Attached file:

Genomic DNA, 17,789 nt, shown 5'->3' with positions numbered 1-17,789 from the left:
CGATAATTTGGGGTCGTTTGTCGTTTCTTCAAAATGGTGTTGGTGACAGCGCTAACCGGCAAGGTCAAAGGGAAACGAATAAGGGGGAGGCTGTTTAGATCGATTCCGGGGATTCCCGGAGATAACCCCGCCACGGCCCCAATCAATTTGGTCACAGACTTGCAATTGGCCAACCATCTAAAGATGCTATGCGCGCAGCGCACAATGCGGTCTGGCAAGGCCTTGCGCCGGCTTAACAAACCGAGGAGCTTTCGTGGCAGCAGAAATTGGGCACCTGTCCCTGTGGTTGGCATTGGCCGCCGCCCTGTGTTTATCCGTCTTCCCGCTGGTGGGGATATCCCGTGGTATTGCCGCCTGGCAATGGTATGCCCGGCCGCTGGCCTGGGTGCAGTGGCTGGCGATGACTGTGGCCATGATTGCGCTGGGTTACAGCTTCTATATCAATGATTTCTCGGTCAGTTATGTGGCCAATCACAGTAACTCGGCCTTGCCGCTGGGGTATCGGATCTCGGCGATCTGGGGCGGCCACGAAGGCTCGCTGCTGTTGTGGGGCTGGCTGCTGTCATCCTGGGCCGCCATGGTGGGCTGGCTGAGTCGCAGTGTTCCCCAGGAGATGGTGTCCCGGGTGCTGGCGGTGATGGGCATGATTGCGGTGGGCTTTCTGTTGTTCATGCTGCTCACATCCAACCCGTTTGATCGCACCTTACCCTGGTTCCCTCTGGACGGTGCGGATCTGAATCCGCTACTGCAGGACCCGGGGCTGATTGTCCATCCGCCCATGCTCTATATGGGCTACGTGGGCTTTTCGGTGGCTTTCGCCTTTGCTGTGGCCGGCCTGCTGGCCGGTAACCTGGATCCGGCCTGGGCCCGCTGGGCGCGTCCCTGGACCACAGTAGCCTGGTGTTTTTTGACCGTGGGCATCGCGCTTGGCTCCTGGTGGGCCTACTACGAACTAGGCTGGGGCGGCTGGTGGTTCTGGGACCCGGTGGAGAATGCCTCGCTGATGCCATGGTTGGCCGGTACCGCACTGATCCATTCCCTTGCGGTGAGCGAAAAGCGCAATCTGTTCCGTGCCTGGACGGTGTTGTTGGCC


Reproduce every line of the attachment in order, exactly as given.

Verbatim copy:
Genomic DNA, 17,789 nt, shown 5'->3' with positions numbered 1-17,789 from the left:
CGATAATTTGGGGTCGTTTGTCGTTTCTTCAAAATGGTGTTGGTGACAGCGCTAACCGGCAAGGTCAAAGGGAAACGAATAAGGGGGAGGCTGTTTAGATCGATTCCGGGGATTCCCGGAGATAACCCCGCCACGGCCCCAATCAATTTGGTCACAGACTTGCAATTGGCCAACCATCTAAAGATGCTATGCGCGCAGCGCACAATGCGGTCTGGCAAGGCCTTGCGCCGGCTTAACAAACCGAGGAGCTTTCGTGGCAGCAGAAATTGGGCACCTGTCCCTGTGGTTGGCATTGGCCGCCGCCCTGTGTTTATCCGTCTTCCCGCTGGTGGGGATATCCCGTGGTATTGCCGCCTGGCAATGGTATGCCCGGCCGCTGGCCTGGGTGCAGTGGCTGGCGATGACTGTGGCCATGATTGCGCTGGGTTACAGCTTCTATATCAATGATTTCTCGGTCAGTTATGTGGCCAATCACAGTAACTCGGCCTTGCCGCTGGGGTATCGGATCTCGGCGATCTGGGGCGGCCACGAAGGCTCGCTGCTGTTGTGGGGCTGGCTGCTGTCATCCTGGGCCGCCATGGTGGGCTGGCTGAGTCGCAGTGTTCCCCAGGAGATGGTGTCCCGGGTGCTGGCGGTGATGGGCATGATTGCGGTGGGCTTTCTGTTGTTCATGCTGCTCACATCCAACCCGTTTGATCGCACCTTACCCTGGTTCCCTCTGGACGGTGCGGATCTGAATCCGCTACTGCAGGACCCGGGGCTGATTGTCCATCCGCCCATGCTCTATATGGGCTACGTGGGCTTTTCGGTGGCTTTCGCCTTTGCTGTGGCCGGCCTGCTGGCCGGTAACCTGGATCCGGCCTGGGCCCGCTGGGCGCGTCCCTGGACCACAGTAGCCTGGTGTTTTTTGACCGTGGGCATCGCGCTTGGCTCCTGGTGGGCCTACTACGAACTAGGCTGGGGCGGCTGGTGGTTCTGGGACCCGGTGGAGAATGCCTCGCTGATGCCATGGTTGGCCGGTACCGCACTGATCCATTCCCTTGCGGTGAGCGAAAAGCGCAATCTGTTCCGTGCCTGGACGGTGTTGTTGGCC